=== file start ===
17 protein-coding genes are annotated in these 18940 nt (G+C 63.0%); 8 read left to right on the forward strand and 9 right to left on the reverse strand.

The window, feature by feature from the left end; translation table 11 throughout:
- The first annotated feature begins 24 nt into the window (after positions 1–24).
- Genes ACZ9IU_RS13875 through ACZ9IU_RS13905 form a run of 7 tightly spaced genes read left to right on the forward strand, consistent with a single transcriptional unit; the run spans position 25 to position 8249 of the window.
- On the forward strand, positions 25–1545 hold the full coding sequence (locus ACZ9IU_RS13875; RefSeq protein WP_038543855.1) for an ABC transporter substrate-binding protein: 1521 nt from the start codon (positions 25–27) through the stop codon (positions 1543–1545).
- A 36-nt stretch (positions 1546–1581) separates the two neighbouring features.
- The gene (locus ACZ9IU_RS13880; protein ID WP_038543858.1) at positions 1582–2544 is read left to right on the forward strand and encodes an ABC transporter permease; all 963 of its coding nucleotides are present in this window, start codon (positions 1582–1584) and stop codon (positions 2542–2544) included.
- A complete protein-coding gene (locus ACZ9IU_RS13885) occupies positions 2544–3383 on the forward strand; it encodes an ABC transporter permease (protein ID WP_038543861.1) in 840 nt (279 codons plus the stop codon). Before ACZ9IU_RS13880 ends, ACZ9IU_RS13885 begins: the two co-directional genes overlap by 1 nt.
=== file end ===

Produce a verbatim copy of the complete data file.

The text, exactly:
17 protein-coding genes are annotated in these 18940 nt (G+C 63.0%); 8 read left to right on the forward strand and 9 right to left on the reverse strand.

The window, feature by feature from the left end; translation table 11 throughout:
- The first annotated feature begins 24 nt into the window (after positions 1–24).
- Genes ACZ9IU_RS13875 through ACZ9IU_RS13905 form a run of 7 tightly spaced genes read left to right on the forward strand, consistent with a single transcriptional unit; the run spans position 25 to position 8249 of the window.
- On the forward strand, positions 25–1545 hold the full coding sequence (locus ACZ9IU_RS13875; RefSeq protein WP_038543855.1) for an ABC transporter substrate-binding protein: 1521 nt from the start codon (positions 25–27) through the stop codon (positions 1543–1545).
- A 36-nt stretch (positions 1546–1581) separates the two neighbouring features.
- The gene (locus ACZ9IU_RS13880; protein ID WP_038543858.1) at positions 1582–2544 is read left to right on the forward strand and encodes an ABC transporter permease; all 963 of its coding nucleotides are present in this window, start codon (positions 1582–1584) and stop codon (positions 2542–2544) included.
- A complete protein-coding gene (locus ACZ9IU_RS13885) occupies positions 2544–3383 on the forward strand; it encodes an ABC transporter permease (protein ID WP_038543861.1) in 840 nt (279 codons plus the stop codon). Before ACZ9IU_RS13880 ends, ACZ9IU_RS13885 begins: the two co-directional genes overlap by 1 nt.